Richard Harshman

Yes, I do. I mean my sense is that the second half of '14 is probably better than the first half, assuming these airplanes get built. I mean at some point, the inventory corrections are over, and production it has to get in balance with one of the airframes are being built. And I think there has been extensive inventory corrections on the part of some OEMs, not all on the jet engine side, and that was dramatic in 2013.

And quite frankly, you could attribute most of that $100 million decrease in aerospace revenue to that issue in 2013. So I don't think we're going to see that kind of dramatic impact continuing in '14. I think it will be better, but the real growth side is probably more weighted on the parts side into the second half of the year and '15 and '16.

And Gautam, so when we gave our comments in January about how we were viewing 2014, all of that was really factored in. So we're not seeing any more negative changes from that view, if anything -- if there are any changes, it's more on the positive upside than on the downside.


Your next question comes from the line of Chris Olin with Cleveland Research.

Chris Olin - Cleveland Research

I just want to touch a little bit on the frame side, and I guess, one of the things I have been watching has been the upward movement in titanium scrap prices, but it doesn't seem like the ingot market has followed. And I guess, I just wanted your thoughts on how you see titanium playing out this year? Is this competitive issue kind of going to be a factor here in terms of not getting higher ingot pricing?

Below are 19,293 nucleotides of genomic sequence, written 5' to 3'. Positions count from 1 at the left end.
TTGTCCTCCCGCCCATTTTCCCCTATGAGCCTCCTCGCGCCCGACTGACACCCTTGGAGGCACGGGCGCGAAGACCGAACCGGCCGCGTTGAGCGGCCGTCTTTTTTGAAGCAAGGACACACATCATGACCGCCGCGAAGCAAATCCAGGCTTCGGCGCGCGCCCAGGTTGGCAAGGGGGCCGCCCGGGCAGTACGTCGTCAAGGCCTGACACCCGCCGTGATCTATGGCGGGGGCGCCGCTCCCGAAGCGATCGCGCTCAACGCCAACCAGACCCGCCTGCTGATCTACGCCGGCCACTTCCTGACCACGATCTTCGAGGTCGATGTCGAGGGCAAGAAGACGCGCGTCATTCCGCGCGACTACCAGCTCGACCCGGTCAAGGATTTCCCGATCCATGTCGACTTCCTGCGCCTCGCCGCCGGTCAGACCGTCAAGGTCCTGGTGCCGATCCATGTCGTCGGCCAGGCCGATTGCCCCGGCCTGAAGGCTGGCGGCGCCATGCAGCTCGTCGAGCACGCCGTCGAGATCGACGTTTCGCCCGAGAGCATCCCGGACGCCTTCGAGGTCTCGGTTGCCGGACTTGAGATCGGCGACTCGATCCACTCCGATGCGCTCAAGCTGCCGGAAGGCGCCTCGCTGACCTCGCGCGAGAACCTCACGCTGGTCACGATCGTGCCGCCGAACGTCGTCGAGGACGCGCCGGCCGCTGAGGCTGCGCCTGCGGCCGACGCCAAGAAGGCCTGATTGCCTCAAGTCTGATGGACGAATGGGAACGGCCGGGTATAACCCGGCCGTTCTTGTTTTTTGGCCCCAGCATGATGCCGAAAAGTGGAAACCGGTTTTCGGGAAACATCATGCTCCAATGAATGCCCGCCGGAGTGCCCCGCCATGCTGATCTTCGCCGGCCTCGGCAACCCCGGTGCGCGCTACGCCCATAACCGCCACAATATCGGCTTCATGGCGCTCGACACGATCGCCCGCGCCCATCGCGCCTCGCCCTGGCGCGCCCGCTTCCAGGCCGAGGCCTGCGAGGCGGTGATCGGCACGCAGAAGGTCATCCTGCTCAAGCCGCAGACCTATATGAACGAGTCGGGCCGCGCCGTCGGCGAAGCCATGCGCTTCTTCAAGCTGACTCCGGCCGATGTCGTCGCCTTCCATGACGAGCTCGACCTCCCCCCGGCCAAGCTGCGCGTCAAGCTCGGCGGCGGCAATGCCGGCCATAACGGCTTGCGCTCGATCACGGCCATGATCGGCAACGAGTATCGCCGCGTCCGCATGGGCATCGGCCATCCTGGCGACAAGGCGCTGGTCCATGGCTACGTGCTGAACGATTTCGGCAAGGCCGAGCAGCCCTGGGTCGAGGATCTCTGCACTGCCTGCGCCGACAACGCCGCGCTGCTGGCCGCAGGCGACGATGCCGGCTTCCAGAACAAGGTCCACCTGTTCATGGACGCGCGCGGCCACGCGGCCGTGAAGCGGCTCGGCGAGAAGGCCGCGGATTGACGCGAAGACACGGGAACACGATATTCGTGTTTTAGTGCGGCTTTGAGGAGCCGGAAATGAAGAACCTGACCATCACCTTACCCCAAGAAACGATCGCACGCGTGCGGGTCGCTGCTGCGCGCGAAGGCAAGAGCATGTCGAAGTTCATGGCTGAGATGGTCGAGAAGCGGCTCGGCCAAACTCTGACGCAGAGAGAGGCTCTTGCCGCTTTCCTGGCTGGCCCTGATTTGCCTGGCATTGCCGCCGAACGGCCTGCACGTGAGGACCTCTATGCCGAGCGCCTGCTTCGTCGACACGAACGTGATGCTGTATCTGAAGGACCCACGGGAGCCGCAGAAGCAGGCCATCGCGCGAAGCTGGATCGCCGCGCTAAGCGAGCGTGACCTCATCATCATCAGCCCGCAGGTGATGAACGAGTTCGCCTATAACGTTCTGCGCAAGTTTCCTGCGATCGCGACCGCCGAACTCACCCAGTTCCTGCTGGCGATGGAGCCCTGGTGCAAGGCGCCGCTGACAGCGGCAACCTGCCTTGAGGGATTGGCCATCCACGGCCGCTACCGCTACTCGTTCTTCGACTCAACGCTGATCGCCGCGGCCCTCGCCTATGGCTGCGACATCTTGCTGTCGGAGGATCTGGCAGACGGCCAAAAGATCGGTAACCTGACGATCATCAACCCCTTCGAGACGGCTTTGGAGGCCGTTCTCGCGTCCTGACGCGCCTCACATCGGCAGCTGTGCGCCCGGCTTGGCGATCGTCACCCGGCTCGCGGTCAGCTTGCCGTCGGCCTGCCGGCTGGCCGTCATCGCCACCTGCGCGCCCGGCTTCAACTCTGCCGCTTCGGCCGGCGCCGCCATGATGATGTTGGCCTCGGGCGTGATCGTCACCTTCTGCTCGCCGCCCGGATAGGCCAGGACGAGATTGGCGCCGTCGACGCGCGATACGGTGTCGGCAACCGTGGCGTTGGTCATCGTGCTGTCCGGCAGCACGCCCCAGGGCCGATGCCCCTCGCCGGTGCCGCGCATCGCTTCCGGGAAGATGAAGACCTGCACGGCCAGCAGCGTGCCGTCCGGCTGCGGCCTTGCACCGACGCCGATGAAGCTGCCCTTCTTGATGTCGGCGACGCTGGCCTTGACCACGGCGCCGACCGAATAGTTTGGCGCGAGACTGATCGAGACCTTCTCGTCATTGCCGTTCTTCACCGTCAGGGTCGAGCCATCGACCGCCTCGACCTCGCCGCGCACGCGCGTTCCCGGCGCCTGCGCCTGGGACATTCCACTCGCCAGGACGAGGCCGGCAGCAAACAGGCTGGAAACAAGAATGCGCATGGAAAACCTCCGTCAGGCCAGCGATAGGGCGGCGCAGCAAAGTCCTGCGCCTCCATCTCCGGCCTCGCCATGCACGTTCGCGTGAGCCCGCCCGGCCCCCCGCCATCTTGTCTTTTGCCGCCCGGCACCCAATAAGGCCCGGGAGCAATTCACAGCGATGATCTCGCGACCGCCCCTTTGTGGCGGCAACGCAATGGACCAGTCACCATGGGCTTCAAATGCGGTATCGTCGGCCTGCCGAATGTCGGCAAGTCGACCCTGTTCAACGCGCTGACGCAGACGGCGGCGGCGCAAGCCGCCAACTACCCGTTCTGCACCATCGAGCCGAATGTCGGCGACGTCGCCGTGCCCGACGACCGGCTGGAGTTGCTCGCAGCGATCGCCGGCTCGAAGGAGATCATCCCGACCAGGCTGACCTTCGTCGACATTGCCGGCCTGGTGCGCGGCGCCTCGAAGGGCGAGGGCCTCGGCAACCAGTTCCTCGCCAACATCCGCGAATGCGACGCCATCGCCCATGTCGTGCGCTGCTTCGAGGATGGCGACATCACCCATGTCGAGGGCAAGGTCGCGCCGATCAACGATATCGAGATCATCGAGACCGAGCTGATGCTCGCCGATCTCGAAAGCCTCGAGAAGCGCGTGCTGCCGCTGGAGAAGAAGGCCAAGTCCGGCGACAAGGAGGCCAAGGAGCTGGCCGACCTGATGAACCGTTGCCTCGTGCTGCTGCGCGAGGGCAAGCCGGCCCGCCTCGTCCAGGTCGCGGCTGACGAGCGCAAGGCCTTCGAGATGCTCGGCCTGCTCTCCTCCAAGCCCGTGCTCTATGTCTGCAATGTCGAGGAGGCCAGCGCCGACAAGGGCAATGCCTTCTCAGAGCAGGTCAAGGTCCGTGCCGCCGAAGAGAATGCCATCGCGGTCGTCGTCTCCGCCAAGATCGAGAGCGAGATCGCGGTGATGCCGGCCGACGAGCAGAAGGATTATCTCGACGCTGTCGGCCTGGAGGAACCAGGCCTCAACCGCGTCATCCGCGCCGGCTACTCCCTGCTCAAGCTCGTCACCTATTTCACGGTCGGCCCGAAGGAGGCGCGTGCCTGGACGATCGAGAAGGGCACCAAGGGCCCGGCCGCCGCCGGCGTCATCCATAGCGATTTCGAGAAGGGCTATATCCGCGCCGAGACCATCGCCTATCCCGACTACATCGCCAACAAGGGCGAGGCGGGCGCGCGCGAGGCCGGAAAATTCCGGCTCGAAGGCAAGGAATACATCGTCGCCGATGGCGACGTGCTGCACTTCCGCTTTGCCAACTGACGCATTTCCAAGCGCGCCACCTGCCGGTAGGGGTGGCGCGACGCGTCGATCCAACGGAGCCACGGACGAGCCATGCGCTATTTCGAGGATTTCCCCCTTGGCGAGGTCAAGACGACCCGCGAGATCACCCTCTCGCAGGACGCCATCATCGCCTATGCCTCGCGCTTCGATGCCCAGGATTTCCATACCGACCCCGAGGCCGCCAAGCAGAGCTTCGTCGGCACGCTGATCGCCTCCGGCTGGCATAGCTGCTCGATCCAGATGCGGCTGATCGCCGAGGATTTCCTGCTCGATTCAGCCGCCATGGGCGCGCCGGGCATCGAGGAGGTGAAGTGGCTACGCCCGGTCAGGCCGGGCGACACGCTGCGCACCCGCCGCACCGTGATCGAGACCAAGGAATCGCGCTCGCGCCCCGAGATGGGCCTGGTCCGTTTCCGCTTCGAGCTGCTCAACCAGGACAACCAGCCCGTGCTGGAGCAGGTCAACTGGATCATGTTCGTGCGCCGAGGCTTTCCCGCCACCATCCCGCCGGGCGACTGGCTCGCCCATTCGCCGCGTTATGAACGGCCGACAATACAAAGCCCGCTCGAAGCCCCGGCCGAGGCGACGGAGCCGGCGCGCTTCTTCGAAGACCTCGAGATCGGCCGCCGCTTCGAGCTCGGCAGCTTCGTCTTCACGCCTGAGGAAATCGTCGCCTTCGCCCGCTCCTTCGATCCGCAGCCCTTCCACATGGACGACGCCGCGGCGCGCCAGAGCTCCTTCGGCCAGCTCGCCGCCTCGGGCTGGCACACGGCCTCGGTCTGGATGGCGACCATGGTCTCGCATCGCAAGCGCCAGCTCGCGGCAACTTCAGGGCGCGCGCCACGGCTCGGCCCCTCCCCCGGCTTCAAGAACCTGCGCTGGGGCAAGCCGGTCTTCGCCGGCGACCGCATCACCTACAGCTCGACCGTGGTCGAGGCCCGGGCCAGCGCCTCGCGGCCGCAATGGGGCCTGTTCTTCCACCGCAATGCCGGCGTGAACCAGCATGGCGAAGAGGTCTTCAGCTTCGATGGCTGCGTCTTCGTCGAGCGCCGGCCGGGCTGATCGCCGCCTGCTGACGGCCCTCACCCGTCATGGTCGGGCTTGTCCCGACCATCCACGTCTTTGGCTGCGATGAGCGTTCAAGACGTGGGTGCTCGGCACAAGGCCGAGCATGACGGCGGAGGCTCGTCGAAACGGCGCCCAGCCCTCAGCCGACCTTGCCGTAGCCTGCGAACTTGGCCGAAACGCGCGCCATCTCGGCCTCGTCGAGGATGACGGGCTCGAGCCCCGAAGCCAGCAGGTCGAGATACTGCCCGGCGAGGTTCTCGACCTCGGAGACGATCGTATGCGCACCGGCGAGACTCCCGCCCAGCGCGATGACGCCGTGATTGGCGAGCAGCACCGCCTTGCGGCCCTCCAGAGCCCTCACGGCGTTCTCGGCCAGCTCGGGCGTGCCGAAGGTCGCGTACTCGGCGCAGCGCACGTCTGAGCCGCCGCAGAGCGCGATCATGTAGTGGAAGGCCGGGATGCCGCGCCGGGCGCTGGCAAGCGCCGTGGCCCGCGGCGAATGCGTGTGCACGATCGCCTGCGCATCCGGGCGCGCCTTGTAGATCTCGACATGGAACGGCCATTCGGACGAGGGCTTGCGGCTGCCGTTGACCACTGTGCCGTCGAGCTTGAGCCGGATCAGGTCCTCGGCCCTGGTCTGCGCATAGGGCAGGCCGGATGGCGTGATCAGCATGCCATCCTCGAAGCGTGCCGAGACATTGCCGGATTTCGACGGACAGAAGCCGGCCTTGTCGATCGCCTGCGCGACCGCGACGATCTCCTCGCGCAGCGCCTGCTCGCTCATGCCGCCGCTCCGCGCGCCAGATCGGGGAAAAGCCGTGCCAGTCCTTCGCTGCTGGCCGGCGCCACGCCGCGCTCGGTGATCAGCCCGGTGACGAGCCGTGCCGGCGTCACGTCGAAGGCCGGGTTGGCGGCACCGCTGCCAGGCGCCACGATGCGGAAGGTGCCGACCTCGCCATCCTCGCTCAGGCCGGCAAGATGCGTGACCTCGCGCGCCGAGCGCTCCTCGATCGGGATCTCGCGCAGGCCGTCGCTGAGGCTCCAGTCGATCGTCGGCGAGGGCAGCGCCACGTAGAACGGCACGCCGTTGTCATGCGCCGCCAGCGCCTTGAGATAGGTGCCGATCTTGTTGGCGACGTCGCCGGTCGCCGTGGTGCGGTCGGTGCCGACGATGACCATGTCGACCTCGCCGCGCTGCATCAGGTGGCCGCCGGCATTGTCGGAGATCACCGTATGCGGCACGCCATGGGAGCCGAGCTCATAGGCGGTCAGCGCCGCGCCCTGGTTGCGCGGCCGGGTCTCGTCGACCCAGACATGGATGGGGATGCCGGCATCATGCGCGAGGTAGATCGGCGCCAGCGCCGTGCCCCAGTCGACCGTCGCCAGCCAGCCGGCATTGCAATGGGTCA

Richard Harshman

Well, I mean first of all scrap has moved. I think it has moved pretty meaningfully over the last six months for the first time in four years. I mean that's important. And actually when you get into some of the bulk scraps, which are important to us in some of our melt technologies, the bulk scraps have moved even more than as a percentage than as a solid that moved even more than some of the turnings and chips, et cetera.

I don't think you're seeing that yet on the ingot side. I think when you look at ingot as the lowest value-add product form, there are probably more players on the ingot side than there are as you move up to the technology chain and to more value-added mill products for jet engine, rotating applications et cetera. I also think that the ingot side is still one that is impacted by the inventory management actions on the airframe side because the ingot is much more flexible in terms of product form.